Prayer

Pray for Spiritual Needs, Not Just Stubbed Toes

Think about the last time you were in a group prayer time. What kind of needs were prayed for most? I would guess physical needs. The illnesses and financial provision among others.   

 

It is very appropriate and right to pray for these requests, but my fear is that we too often neglect praying for spiritual needs. Recently I wrote about praying specifically, and now I want to focus on the content of those specific prayers.

 

If anyone sees a fellow believer committing a sin that doesn’t lead to death, he should ask, and God will give life to him—to those who commit sin that doesn’t lead to death. There is sin that leads to death. I am not saying he should pray about that.” (1 John 5:16, CSB)  

 

This verse is clearly about a spiritual need–a believer sins. We can confidently pray for wayward sinners because God will restore abundant life. John has written much about sin in First John. He is clear that believers will still sin (1:8), but that they will not be characterized by a lifestyle of sin (3:8-9; 5:18). Jesus (he who was born of God) protects his followers and Satan cannot overtake them (5:18).

 

One of the blessings of being part of the family of God is that when we sin, we have a community of people who should prayerfully encourage us back to righteousness.

 

“We naturally pray for those who are ill, and we should just as naturally pray for those who are straying away from God. It is just as natural a thing to pray for the cure of the soul as it is to pray for the cure of the body. It may be that there is nothing greater that we can do for the man who is straying away, and who is in peril of making shipwreck of life, than to commit him to the grace of God.”  ~William Barclay, The Letters of John and Jude (Philadelphia: Westminster Press, 1960), 138.

When we see a brother committing a sin, we are to approach God on his account. We are to pray that he would find the fullness of life again. We are pray that whatever is trying to steal, kill, and destroy him would be bound from him and that he would be restored to Christ. Jesus said, “The thief comes only to steal and kill and destroy. I came that they may have life and have it abundantly.” (John 10:10, ESV)

What do you do when you see a brother committing sin?  

  • Ignore it? Maybe you worry about offending him by pointing it out.
  • Gossip? If your first response is to gossip rather than pray, you need to get rid of the log in your eye first (Matt. 7:5).

 

How can you make a practice of praying for spiritual needs?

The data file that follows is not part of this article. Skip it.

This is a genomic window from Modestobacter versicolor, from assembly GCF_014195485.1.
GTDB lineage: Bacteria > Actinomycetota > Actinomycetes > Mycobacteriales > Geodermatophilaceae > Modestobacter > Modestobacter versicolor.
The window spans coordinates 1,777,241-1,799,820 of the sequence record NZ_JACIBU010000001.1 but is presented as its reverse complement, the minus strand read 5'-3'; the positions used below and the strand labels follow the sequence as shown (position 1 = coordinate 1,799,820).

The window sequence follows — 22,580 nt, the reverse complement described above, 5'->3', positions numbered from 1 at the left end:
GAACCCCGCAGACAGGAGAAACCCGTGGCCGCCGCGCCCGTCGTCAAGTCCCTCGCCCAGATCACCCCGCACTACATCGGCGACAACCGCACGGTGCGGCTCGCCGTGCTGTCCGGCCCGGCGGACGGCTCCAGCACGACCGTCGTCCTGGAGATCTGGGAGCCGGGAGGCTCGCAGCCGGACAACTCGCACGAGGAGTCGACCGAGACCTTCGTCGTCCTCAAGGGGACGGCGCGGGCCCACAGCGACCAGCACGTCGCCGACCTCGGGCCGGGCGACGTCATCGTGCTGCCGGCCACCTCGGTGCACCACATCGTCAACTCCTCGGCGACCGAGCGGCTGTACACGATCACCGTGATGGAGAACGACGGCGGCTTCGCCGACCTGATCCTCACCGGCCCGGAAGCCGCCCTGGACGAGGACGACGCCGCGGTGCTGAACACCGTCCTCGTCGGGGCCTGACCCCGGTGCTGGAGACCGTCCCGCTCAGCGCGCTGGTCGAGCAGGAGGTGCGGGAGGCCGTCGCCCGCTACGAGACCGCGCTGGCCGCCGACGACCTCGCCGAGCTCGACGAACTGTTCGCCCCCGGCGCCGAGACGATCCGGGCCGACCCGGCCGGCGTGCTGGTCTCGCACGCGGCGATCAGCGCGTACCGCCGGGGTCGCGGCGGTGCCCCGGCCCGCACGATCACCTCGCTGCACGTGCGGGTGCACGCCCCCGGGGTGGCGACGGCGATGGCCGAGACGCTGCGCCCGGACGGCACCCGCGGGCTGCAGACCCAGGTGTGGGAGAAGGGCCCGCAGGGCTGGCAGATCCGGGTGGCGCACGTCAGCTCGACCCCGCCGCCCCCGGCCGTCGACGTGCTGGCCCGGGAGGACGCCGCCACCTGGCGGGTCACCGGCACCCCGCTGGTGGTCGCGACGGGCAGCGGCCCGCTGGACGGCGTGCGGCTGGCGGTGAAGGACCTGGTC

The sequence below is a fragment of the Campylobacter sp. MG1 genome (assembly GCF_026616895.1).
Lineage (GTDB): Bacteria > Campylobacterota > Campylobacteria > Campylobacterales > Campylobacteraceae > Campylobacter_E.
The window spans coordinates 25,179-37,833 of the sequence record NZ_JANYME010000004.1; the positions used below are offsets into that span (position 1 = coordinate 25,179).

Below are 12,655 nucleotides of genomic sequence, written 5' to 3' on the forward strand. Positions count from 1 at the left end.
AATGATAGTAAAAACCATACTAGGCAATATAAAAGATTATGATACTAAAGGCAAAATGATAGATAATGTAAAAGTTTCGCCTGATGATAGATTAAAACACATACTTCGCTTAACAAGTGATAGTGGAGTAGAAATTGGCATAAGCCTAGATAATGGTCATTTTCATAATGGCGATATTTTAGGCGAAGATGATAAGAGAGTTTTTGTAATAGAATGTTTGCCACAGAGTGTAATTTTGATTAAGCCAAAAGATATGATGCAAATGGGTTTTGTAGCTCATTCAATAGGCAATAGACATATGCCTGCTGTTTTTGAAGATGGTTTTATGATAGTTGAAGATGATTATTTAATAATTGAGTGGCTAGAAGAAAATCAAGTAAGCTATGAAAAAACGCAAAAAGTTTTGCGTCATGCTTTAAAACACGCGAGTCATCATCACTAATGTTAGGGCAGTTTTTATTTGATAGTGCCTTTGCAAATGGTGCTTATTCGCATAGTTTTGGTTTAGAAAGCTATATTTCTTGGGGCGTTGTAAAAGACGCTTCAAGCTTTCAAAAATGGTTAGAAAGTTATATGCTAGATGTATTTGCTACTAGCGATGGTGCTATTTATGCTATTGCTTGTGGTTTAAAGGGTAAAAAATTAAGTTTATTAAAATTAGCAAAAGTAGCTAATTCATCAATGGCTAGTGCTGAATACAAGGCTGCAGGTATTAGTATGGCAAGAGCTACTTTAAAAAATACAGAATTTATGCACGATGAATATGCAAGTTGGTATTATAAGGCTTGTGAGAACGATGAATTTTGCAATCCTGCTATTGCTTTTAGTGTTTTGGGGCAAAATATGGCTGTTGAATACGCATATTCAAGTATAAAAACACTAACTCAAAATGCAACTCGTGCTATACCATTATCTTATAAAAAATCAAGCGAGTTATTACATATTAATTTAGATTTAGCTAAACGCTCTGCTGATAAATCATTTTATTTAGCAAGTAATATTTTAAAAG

• Change your prayer list. In your personal list, add a category called “spiritual requests” or something similar and add these kind of requests: those who need salvation, those who need to turn from active sin, and those who are struggling to keep their eyes on Jesus through difficult times (spiritual needs are almost always present in times of suffering).
  • Our church recently changed our weekly prayer list in our Ministry Guide to include these three categories: thanksgiving, mission, intercession. This is a way of teaching people how to pray. The “mission” section is like our spiritual requests (not for specific people usually but more church-wide requests related to our mission of carrying out the Great Commision).

 

    • Actually get to know people. Praying for spiritual needs will probably require you to get beyond the how are you/I’m fine passing conversation that requires no attention to the person. Be interested in him. Get to know his soul. Talk about struggles and real life situations. Be authentic.

 

  • Ask a better question. If you are leading a group time, don’t open prayer time asking does anybody have any prayer requests?  Most people will go into default mode of sharing about Grandma’s stubbed toe.  Instead, ask: who can we pray for that is struggling spiritually or needs their soul strengthened through difficulty right now? Your responses won’t be so much about that toe now.

 

 

Pray for spiritual needs and experience the abundant life that Christ offers.

 

For What Are You Asking? A Lesson on Praying Specifically

2 You desire and do not have, so you murder. You covet and cannot obtain, so you fight and quarrel. You do not have, because you do not ask. 3 You ask and do not receive, because you ask wrongly, to spend it on your passions.   (James 4:2-3)

 

For What Are You Asking?

You won’t see specific answers when your requests are so vague. Do you ask for anything outside of what God’s good character already provides?